Based upon these facts, the trial court denied the motions to suppress. It concluded that (1) Mr. Wisniewski had standing to challenge the search of the truck because he was in lawful possession and control of it at the time of the search; (2) Mr. Gamez, as the truck's owner and as owner of the cocaine, also had standing to challenge the search; (3) Sgt. Mangelson had reasonable suspicion to believe that Mr. Wisniewski was involved in criminal activity sufficient to justify his detention; (4) Mr. Wisniewski's consent to search the truck was valid; and
(5) Sgt. Mangelson lacked probable cause to search the truck under the automobile exception to the warrant requirement.(8)
With regard to reasonable suspicion, the trial court broke its analysis into three stages: (1) from the initial stop to the conclusion of the field sobriety tests; (2) from the conclusion of the field sobriety tests to the moment when the dispatcher informed Sgt. Mangelson that the driver's license was valid and the truck was not stolen; and (3) from the dispatcher's report to the moment when Mr. Wisniewski consented to the search of the truck. In this appeal, the challenge is limited to stage 3. With regard to stage 3, the trial court concluded that there was reasonable suspicion to detain Mr. Wisniewski because he appeared to be extremely nervous, the truck was registered to a third party whose name Mr. Wisniewski could not pronounce, there was a very strong odor of air freshener in the truck, Mr. Wisniewski's travel plans were implausible because his hands did not appear to be those of a construction worker, there were a cell phone, atlas and radar detector in the truck, and there was no luggage in the truck's main compartment. In its analysis, the trial court declined to consider that Mr. Wisniewski was traveling from a "source city" as a factor favoring reasonable suspicion.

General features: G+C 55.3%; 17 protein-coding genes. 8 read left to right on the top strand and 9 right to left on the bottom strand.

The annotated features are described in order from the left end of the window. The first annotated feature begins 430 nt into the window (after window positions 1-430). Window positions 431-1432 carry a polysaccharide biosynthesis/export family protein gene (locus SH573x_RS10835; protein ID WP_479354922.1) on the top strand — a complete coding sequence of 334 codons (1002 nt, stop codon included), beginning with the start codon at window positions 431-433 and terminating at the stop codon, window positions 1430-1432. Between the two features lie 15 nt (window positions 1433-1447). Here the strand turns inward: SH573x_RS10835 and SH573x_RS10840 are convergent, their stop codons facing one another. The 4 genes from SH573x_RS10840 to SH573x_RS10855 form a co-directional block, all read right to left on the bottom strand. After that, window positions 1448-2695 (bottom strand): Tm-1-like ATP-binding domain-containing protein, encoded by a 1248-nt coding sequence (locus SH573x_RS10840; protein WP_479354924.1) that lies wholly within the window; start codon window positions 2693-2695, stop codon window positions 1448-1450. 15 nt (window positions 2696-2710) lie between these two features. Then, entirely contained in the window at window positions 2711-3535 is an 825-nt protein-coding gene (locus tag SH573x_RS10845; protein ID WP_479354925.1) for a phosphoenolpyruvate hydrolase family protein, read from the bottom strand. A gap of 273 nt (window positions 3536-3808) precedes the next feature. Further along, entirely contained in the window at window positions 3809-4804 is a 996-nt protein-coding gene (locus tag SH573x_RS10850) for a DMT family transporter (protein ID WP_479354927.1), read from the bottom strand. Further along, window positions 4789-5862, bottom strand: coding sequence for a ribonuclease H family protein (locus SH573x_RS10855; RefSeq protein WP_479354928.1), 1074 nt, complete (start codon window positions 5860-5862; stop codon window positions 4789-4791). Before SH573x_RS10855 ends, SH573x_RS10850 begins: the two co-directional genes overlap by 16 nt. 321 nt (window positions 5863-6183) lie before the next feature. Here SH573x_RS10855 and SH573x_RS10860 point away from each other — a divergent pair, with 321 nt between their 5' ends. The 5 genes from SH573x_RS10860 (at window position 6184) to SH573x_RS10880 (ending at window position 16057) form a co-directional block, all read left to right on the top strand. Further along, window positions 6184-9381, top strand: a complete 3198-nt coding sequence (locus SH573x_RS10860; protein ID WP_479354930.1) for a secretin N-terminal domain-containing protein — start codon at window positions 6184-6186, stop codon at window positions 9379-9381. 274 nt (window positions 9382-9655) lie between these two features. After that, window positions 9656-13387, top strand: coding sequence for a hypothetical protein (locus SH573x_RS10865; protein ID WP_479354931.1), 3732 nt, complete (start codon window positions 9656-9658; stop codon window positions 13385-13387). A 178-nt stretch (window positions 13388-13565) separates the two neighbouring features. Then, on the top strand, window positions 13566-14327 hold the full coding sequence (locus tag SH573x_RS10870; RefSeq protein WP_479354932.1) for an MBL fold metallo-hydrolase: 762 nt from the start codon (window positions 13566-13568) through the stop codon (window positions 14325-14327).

Mr. Wisniewski was initially indicted on a single count of Possession of Cocaine With Intent to Distribute, in violation of 21 U.S.C. § 841(a)(1), and aiding and abetting the same in violation of 18 U.S.C. § 2. Because the cocaine and its containers revealed the presence of Mr. Gamez' fingerprints, the Government obtained a two-count superceding indictment. It charged both Mr. Wisniewski and Mr. Gamez with: (1) Conspiracy to Distribute Cocaine in violation of 21 U.S.C. § 846; and (2) Possession of Cocaine With Intent to Distribute, in violation of 21 U.S.C. § 841(a)(1), and aiding and abetting the same in violation of 18 U.S.C. § 2. Following the denial of their suppression motions, both Mr. Wisniewski and Mr. Gamez entered conditional guilty pleas to Count 2. Mr. Wisniewski was sentenced to 108 months imprisonment and 5 years of supervised release. Mr. Gamez was sentenced to 156 months imprisonment and 5 years of supervised release.
On appeal, Mr. Wisniewski and Mr. Gamez contend that the trial court erred when it concluded that Sgt. Mangelson's observations constituted reasonable suspicion to detain Mr. Wisniewski after the dispatcher reported that his driver's license was valid and that the truck was not stolen. They allege two errors in particular: (1) that it was clear error for the trial court to find that Mr. Wisniewski's stomach was "visibly churning;" and (2) that the trial court erred in concluding that the information known to Sgt. Mangelson gave rise to reasonable suspicion sufficient to extend Mr. Wisniewski's detention beyond verification of his license and the vehicle's registration.
As to the second contention, the appellants argue that many of the factors relied upon by the trial court were consistent with innocent travel and should not have been given any weight in the determination of reasonable suspicion. In specific, they assert that the trial court's consideration of Mr. Wisniewski's nervousness was improper because it was not out of the ordinary. They also argue that the truck's ownership by Mr. Gamez did not contribute to reasonable suspicion because Mr. Wisniewski demonstrated that he was entitled to operate the truck and simply mispronounced Mr. Gamez' name. They also contend that the single air freshener did not contribute to reasonable suspicion because it could be combined only with other innocent factors. They further note that Sgt. Mangelson did not take a close look at Mr. Wisniewski's hands to confirm the absence of callouses, not all construction work causes roughening of the hands, and the absence of callouses is consistent with being an unemployed construction worker. They point out that people who are traveling commonly possess road atlases, radar detectors, and cell phones, and argue that these items can only be given an innocent connotation. Finally, they assert that the absence of luggage in the cab of the truck was meaningless because there was a covered cab where luggage could be stored.